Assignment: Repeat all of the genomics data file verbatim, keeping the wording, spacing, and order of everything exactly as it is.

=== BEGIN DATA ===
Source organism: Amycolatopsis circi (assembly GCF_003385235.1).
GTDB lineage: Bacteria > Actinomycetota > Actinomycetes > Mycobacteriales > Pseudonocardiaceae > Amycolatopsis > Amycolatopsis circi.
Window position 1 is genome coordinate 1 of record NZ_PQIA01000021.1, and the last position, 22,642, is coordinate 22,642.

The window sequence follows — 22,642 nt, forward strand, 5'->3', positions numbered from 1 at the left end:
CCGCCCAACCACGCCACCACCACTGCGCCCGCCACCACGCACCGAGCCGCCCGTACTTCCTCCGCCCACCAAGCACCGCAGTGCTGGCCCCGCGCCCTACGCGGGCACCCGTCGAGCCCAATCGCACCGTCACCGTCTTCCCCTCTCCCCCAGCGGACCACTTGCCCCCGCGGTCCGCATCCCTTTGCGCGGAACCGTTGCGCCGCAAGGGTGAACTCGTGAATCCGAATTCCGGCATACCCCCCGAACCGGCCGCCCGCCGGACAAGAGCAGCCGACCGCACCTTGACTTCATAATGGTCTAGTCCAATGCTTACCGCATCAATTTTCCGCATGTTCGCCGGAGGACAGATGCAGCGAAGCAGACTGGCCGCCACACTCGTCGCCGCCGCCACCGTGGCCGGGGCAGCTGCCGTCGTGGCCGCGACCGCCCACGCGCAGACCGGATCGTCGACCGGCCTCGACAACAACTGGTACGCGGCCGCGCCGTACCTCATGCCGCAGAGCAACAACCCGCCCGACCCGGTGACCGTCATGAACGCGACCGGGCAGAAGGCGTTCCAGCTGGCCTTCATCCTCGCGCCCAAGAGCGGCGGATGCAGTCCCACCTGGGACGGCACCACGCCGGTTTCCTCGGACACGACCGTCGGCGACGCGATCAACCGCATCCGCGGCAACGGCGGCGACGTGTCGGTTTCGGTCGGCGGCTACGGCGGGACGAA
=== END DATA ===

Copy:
Source organism: Amycolatopsis circi (assembly GCF_003385235.1).
GTDB lineage: Bacteria > Actinomycetota > Actinomycetes > Mycobacteriales > Pseudonocardiaceae > Amycolatopsis > Amycolatopsis circi.
Window position 1 is genome coordinate 1 of record NZ_PQIA01000021.1, and the last position, 22,642, is coordinate 22,642.

The window sequence follows — 22,642 nt, forward strand, 5'->3', positions numbered from 1 at the left end:
CCGCCCAACCACGCCACCACCACTGCGCCCGCCACCACGCACCGAGCCGCCCGTACTTCCTCCGCCCACCAAGCACCGCAGTGCTGGCCCCGCGCCCTACGCGGGCACCCGTCGAGCCCAATCGCACCGTCACCGTCTTCCCCTCTCCCCCAGCGGACCACTTGCCCCCGCGGTCCGCATCCCTTTGCGCGGAACCGTTGCGCCGCAAGGGTGAACTCGTGAATCCGAATTCCGGCATACCCCCCGAACCGGCCGCCCGCCGGACAAGAGCAGCCGACCGCACCTTGACTTCATAATGGTCTAGTCCAATGCTTACCGCATCAATTTTCCGCATGTTCGCCGGAGGACAGATGCAGCGAAGCAGACTGGCCGCCACACTCGTCGCCGCCGCCACCGTGGCCGGGGCAGCTGCCGTCGTGGCCGCGACCGCCCACGCGCAGACCGGATCGTCGACCGGCCTCGACAACAACTGGTACGCGGCCGCGCCGTACCTCATGCCGCAGAGCAACAACCCGCCCGACCCGGTGACCGTCATGAACGCGACCGGGCAGAAGGCGTTCCAGCTGGCCTTCATCCTCGCGCCCAAGAGCGGCGGATGCAGTCCCACCTGGGACGGCACCACGCCGGTTTCCTCGGACACGACCGTCGGCGACGCGATCAACCGCATCCGCGGCAACGGCGGCGACGTGTCGGTTTCGGTCGGCGGCTACGGCGGGACGAA